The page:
Pedestrians pass in front of a Charles Schwab Corp. office building in New York. (Photo: Victor J. Blue/Bloomberg) Pedestrians pass in front of a Charles Schwab Corp. office building in New York. (Photo: Victor J. Blue/Bloomberg)

Schwab’s new subscription-based digital advisory service is a big hit, attracting $1 billion in new assets under management since it was introduced a little over three months ago.

Schwab Intelligent Portfolios Premium, introduced March 28, has also seen a 25% increase in account openings, a 40% increase in average household assets enrolled and a 37% rise in new-to-Schwab household enrollments.

“It’s clear from these early results that we’ve struck a chord,” said Cynthia Loh, Charles Schwab vice president of digital advice and innovation, in a statement. “Today’s consumers expect simplicity, transparency and value — and how they invest should be no different.” She noted that Schwab created the new service as a direct result of client feedback about its pricing approach.

Schwab Intelligent Portfolios Premium charges a flat $30 monthly fee, billed quarterly, after a one-time $300 fee for unlimited one-to-one guidance from a certified financial planner, though not necessarily the same advisor at different times, and a comprehensive financial plan that provides a customized roadmap for investors to reach their financial goals.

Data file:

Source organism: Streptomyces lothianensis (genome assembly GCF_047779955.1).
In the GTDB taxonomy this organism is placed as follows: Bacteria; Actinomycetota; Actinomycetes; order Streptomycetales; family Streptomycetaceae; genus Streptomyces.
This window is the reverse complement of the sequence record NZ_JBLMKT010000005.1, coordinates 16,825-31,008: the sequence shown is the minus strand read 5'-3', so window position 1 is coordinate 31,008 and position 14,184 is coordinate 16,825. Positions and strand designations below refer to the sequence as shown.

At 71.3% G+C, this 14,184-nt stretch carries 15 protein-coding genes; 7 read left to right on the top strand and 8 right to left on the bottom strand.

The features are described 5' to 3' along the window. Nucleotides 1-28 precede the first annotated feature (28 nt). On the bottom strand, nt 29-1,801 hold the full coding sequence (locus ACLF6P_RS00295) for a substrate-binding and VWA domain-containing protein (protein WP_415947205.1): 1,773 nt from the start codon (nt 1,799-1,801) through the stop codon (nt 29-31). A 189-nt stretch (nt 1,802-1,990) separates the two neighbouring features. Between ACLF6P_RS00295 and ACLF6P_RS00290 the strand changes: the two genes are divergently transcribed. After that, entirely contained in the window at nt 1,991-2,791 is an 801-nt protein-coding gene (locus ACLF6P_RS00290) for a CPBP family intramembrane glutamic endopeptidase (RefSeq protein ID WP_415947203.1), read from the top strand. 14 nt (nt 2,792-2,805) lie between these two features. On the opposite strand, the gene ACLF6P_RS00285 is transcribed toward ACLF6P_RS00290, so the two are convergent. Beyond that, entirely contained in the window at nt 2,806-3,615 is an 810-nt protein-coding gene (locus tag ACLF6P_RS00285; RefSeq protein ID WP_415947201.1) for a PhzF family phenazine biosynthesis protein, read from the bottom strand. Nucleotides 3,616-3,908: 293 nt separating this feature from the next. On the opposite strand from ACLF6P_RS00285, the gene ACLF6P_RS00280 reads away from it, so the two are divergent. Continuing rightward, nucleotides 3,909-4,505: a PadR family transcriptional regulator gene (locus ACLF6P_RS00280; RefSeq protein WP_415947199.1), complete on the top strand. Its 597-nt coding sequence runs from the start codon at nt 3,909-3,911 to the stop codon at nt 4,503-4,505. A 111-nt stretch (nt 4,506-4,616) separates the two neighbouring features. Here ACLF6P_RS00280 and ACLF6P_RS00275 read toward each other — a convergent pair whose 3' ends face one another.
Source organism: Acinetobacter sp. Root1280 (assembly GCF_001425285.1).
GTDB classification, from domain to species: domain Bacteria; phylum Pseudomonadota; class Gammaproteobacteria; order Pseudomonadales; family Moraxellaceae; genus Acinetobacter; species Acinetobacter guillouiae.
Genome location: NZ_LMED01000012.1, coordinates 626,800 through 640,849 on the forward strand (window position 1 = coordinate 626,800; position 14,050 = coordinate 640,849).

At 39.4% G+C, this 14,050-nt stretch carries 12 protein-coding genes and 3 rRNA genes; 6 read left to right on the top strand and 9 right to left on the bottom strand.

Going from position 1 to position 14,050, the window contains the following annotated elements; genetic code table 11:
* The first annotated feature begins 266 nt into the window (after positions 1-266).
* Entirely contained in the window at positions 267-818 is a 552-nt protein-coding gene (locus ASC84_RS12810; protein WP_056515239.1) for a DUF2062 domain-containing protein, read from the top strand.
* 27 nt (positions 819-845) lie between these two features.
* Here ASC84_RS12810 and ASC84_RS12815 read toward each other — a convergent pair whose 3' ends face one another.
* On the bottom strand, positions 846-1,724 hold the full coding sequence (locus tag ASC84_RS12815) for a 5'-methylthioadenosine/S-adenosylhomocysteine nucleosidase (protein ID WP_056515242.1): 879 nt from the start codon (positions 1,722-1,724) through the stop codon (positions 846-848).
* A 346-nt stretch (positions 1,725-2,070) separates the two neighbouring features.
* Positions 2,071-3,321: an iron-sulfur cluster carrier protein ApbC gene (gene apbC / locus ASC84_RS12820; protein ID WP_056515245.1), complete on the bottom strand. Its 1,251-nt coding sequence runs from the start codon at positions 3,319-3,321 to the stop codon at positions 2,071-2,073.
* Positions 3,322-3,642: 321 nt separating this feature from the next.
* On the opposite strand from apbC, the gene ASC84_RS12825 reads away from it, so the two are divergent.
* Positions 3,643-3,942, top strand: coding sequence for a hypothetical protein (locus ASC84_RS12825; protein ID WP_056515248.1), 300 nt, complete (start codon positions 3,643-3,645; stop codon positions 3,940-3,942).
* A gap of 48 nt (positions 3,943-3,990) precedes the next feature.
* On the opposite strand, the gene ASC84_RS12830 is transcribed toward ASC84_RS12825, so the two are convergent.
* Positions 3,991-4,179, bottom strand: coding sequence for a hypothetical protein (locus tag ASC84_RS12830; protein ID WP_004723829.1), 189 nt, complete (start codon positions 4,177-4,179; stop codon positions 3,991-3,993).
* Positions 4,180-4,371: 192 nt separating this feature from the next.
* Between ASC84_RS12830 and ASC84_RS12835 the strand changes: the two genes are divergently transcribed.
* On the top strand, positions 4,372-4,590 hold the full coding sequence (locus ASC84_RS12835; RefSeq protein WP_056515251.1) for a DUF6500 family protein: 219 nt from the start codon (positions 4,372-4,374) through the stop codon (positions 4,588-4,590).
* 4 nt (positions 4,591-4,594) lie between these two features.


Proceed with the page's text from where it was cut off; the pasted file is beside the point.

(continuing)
It is essentially a new pricing model for what was previously known as Schwab Intelligent Advisory, which charged a 0.28% advisory fee. The service requires a $25,000 minimum, and provides access to a mixed of over 50 ETFs from Schwab and other asset managers plus access to an FDIC-insured deposit at Schwab Bank.

This pricing regime “lowers the barrier for many consumers that would benefit from financial planning by making it very easy to understand from a service and pricing perspective,” said Alois Pirker, research director for Aite Group’s Wealth Management practice, in a statement. “Consumers are expecting to tailor services to their needs and pay based on consumption. Schwab is at the forefront of this change.”

Pirker tells ThinkAdvisor, “The new frontier will be  scalable advice and planning delivered to clients that are not the millionaires but those that have tens of thousands of dollars or several hundred thousand dollars in investable assets.”

Schwab has “seen many new clients sign up who knew they needed help with financial planning but hadn’t found an advisory model that fit them — either because they prefer a more digital approach, are cost-conscious, or find traditional planning services overly complex,” Loh said. “These investors were managing their investments on their own but not necessarily by choice, so we’re excited to give them a new way to get the help they need.”

Pirker tells ThinkAdvisor that advisors should take notice of the appeal of the Schwab subscription model, not only for its price for for its focus on planning, which many advisors offer primarily to clients with $1 million or more in investable assets since they charge fees based on AUM.

One of the biggest hurdles for advisors now, says Pirker:  learning how to segment the practice for planning and investment advice outside the  AUM model.

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